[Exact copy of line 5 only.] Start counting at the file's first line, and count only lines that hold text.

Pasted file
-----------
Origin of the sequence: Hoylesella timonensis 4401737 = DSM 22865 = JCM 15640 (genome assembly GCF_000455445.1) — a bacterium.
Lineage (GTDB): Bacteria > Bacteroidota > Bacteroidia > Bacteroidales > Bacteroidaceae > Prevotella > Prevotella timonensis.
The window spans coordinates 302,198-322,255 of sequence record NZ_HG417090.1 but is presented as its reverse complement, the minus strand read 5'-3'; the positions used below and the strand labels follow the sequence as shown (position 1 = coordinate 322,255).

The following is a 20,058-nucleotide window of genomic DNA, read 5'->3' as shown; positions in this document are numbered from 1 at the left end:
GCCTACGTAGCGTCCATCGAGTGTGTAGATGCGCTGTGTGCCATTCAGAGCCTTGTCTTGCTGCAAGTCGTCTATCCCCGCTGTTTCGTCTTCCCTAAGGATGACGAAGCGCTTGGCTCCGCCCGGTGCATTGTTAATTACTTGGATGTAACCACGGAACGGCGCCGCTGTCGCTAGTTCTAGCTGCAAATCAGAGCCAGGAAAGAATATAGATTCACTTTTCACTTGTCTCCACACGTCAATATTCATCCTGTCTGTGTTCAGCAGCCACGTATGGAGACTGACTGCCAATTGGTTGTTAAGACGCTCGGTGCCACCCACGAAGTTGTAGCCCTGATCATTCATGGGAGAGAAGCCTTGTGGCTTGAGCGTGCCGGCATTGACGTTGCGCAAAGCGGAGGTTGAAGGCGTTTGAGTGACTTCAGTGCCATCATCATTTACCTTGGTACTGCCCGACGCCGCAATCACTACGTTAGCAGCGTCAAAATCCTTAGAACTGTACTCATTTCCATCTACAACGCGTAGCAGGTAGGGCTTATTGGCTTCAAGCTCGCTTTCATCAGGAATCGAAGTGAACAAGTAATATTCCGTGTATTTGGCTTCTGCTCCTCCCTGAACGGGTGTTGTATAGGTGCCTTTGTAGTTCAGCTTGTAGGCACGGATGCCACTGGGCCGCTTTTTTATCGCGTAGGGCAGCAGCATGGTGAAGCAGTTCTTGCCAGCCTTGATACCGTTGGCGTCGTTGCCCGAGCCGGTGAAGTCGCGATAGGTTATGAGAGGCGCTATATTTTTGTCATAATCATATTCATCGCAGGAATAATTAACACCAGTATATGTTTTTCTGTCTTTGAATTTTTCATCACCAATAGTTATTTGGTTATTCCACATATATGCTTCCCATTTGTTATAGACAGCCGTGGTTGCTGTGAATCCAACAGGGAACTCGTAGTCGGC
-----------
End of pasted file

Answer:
GCCTACGTAGCGTCCATCGAGTGTGTAGATGCGCTGTGTGCCATTCAGAGCCTTGTCTTGCTGCAAGTCGTCTATCCCCGCTGTTTCGTCTTCCCTAAGGATGACGAAGCGCTTGGCTCCGCCCGGTGCATTGTTAATTACTTGGATGTAACCACGGAACGGCGCCGCTGTCGCTAGTTCTAGCTGCAAATCAGAGCCAGGAAAGAATATAGATTCACTTTTCACTTGTCTCCACACGTCAATATTCATCCTGTCTGTGTTCAGCAGCCACGTATGGAGACTGACTGCCAATTGGTTGTTAAGACGCTCGGTGCCACCCACGAAGTTGTAGCCCTGATCATTCATGGGAGAGAAGCCTTGTGGCTTGAGCGTGCCGGCATTGACGTTGCGCAAAGCGGAGGTTGAAGGCGTTTGAGTGACTTCAGTGCCATCATCATTTACCTTGGTACTGCCCGACGCCGCAATCACTACGTTAGCAGCGTCAAAATCCTTAGAACTGTACTCATTTCCATCTACAACGCGTAGCAGGTAGGGCTTATTGGCTTCAAGCTCGCTTTCATCAGGAATCGAAGTGAACAAGTAATATTCCGTGTATTTGGCTTCTGCTCCTCCCTGAACGGGTGTTGTATAGGTGCCTTTGTAGTTCAGCTTGTAGGCACGGATGCCACTGGGCCGCTTTTTTATCGCGTAGGGCAGCAGCATGGTGAAGCAGTTCTTGCCAGCCTTGATACCGTTGGCGTCGTTGCCCGAGCCGGTGAAGTCGCGATAGGTTATGAGAGGCGCTATATTTTTGTCATAATCATATTCATCGCAGGAATAATTAACACCAGTATATGTTTTTCTGTCTTTGAATTTTTCATCACCAATAGTTATTTGGTTATTCCACATATATGCTTCCCATTTGTTATAGACAGCCGTGGTTGCTGTGAATCCAACAGGGAACTCGTAGTCGGC